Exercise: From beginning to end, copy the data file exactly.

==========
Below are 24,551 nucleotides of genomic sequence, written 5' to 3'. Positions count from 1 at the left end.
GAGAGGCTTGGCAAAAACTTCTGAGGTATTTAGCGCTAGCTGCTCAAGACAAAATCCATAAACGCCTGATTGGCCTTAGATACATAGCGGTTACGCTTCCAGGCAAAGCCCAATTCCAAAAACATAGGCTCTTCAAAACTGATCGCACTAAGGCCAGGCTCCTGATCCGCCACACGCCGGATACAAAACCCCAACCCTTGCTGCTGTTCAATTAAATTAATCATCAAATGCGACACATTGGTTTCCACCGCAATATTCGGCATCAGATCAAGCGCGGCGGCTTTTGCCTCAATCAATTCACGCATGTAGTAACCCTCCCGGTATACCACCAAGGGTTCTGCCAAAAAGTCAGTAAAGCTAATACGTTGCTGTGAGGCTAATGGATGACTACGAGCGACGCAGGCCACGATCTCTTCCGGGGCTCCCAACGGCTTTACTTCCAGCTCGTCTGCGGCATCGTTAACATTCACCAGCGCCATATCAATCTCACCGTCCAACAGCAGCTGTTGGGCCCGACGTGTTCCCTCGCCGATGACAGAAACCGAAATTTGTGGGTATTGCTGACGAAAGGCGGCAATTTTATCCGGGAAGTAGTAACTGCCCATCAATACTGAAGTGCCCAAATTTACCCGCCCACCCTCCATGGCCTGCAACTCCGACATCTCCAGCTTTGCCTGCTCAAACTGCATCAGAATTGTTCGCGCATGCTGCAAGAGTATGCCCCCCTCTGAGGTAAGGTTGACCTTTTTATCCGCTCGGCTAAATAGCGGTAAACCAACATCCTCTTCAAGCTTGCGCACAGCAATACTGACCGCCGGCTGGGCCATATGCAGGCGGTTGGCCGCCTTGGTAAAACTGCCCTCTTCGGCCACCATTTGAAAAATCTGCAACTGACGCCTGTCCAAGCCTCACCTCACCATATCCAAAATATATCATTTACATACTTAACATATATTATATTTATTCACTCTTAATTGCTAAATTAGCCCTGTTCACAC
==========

Below are 24,551 nucleotides of genomic sequence, written 5' to 3'. Positions count from 1 at the left end.
GAGAGGCTTGGCAAAAACTTCTGAGGTATTTAGCGCTAGCTGCTCAAGACAAAATCCATAAACGCCTGATTGGCCTTAGATACATAGCGGTTACGCTTCCAGGCAAAGCCCAATTCCAAAAACATAGGCTCTTCAAAACTGATCGCACTAAGGCCAGGCTCCTGATCCGCCACACGCCGGATACAAAACCCCAACCCTTGCTGCTGTTCAATTAAATTAATCATCAAATGCGACACATTGGTTTCCACCGCAATATTCGGCATCAGATCAAGCGCGGCGGCTTTTGCCTCAATCAATTCACGCATGTAGTAACCCTCCCGGTATACCACCAAGGGTTCTGCCAAAAAGTCAGTAAAGCTAATACGTTGCTGTGAGGCTAATGGATGACTACGAGCGACGCAGGCCACGATCTCTTCCGGGGCTCCCAACGGCTTTACTTCCAGCTCGTCTGCGGCATCGTTAACATTCACCAGCGCCATATCAATCTCACCGTCCAACAGCAGCTGTTGGGCCCGACGTGTTCCCTCGCCGATGACAGAAACCGAAATTTGTGGGTATTGCTGACGAAAGGCGGCAATTTTATCCGGGAAGTAGTAACTGCCCATCAATACTGAAGTGCCCAAATTTACCCGCCCACCCTCCATGGCCTGCAACTCCGACATCTCCAGCTTTGCCTGCTCAAACTGCATCAGAATTGTTCGCGCATGCTGCAAGAGTATGCCCCCCTCTGAGGTAAGGTTGACCTTTTTATCCGCTCGGCTAAATAGCGGTAAACCAACATCCTCTTCAAGCTTGCGCACAGCAATACTGACCGCCGGCTGGGCCATATGCAGGCGGTTGGCCGCCTTGGTAAAACTGCCCTCTTCGGCCACCATTTGAAAAATCTGCAACTGACGCCTGTCCAAGCCTCACCTCACCATATCCAAAATATATCATTTACATACTTAACATATATTATATTTATTCACTCTTAATTGCTAAATTAGCCCTGTTCACAC